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Winter 2015

Emke

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Imbolo Mbue

It is a disease of the blood, the doctors told him.

He didn’t ask many questions—he knew about the disease more than some who came in to treat him. He knew that blood is the river of the body and with his being contaminated, his body might soon shrivel up and die like plants on a dried river bank. He knew this truth and yet he showed no great sorrow at the news, only a frail optimism. Bolow and I stayed by his side in those first days, watching as esteemed experts came in pairs and threes and sometimes enough to form a half moon around him. They asked him questions about his appetite, his sleep, his excrements. They read notes in his chart, listened to the beatings of his body, whispered to each other, and left the room with their heads down. The medicine, which the nurses put in through veins in his arm and back, made him drowsy but his sleep was light, ending when he awakened hot and sweaty from nightmares fueled by too many chemicals pumped into his body. After he had toweled off, he would tell us about the nightmares. In one, he was given a glass of blood by a hand without a body, and asked by a baby’s voice to drink it all in one sip. In another, he saw his head on a tray, laughing at him. Over the course of a few weeks, he became lean, then skeletal. His friends filed in and kept his spirits high and he kept theirs high too. When we left his presence we cried, for we saw on that bed a man whose mind and soul were well but whose body appeared to have lost half its contents.

He made a rule for all who came to visit him: no crying. What are you crying for, he would ask us with a short laugh. Yes, what are we crying for, we would ask ourselves. This, after all, was Emke. He was going to be a healer of others. Why would he not heal himself? He wanted to become a doctor because he was certain that to give a man good health was to give him a life worth continuing. Good health for all, he always said, is what Africa most needs. The talk about the future of Africa resting on the institution of exemplary democracies amused him. Such fancy Western ideologies will never take root among our people, he often said. To him, all men were not equal and so all votes should not carry equal weight. Because the old are wiser than the young, their votes had to be given greater weight. Because the rich are more powerful than the poor, their votes had to be seen as mightier. Shouldn’t all this be admitted and tabulated, he always argued. And what about the tribal lines that run across African countries too small to bear them all? Such lines push voters to choose candidates not on the merit of their intellect but on the belief that having a leader from one’s tribe was a sure way of getting the roads to ancestral villages tarred, and who wouldn’t want that? The hypocrisy of the West, he would scoff. In what planet are all men equal? Even in America, this great country, this perfectly democratic nation, the rich are elevated over the poor and youth is celebrated over age. So no, he would say, what we need back at home isn’t some absurd imported idea of government but a chance to live in good health and govern ourselves as we see fit.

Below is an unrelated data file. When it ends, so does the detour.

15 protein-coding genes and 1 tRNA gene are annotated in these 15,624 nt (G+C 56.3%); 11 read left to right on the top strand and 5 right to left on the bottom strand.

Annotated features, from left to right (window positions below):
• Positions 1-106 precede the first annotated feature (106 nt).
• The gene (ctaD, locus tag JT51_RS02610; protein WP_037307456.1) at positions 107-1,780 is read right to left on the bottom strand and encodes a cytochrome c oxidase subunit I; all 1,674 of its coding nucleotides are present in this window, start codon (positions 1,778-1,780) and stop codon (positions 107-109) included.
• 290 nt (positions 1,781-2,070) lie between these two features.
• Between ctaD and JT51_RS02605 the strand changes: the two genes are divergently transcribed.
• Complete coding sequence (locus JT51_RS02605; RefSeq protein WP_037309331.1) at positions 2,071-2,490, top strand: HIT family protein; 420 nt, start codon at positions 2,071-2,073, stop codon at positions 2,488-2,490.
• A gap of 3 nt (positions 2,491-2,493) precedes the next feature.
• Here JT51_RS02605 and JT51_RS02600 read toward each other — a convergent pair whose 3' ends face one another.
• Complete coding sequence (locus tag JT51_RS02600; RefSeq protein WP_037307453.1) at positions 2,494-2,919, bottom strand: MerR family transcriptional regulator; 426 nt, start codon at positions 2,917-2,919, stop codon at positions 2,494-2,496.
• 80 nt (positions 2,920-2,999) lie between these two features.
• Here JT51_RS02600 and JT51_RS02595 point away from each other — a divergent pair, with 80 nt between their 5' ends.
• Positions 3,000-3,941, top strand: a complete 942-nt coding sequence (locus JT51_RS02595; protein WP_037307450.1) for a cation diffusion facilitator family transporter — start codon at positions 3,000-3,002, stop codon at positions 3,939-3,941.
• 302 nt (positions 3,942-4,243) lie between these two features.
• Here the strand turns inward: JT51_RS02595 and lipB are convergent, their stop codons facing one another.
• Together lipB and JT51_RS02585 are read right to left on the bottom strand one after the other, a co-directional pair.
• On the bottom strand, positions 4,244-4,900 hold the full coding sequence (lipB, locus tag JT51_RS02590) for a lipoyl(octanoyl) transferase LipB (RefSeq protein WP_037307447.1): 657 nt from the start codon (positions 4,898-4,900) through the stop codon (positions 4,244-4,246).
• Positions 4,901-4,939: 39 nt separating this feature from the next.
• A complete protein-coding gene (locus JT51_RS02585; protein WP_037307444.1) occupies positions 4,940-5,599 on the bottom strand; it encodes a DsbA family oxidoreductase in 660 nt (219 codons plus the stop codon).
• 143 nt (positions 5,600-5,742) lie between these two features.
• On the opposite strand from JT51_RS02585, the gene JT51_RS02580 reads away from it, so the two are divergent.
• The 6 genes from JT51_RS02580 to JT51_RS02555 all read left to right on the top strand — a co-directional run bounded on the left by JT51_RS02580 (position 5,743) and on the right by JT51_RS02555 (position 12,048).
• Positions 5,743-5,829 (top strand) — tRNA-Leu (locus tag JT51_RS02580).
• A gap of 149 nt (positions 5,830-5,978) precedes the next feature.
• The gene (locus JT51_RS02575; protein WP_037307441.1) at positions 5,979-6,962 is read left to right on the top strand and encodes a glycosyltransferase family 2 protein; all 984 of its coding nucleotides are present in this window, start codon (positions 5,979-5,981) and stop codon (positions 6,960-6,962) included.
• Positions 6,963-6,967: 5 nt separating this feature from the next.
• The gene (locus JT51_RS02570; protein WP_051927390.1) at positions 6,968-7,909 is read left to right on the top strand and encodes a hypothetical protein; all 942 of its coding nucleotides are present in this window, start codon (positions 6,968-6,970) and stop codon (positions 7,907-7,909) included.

Ah, Emke. Marvelous Emke.

We will not soon know life without him, we told ourselves. We convinced each other that his disease was only a passing aberration, and he convinced his parents likewise. He told them to stay home and wait for he would be coming to visit soon after his release from the hospital. Perhaps out of the hope which only parents have, the hope that their offspring will outlive them, or perhaps because they trusted him, they stayed in Africa and missed their chance to watch him battle that despicable illness.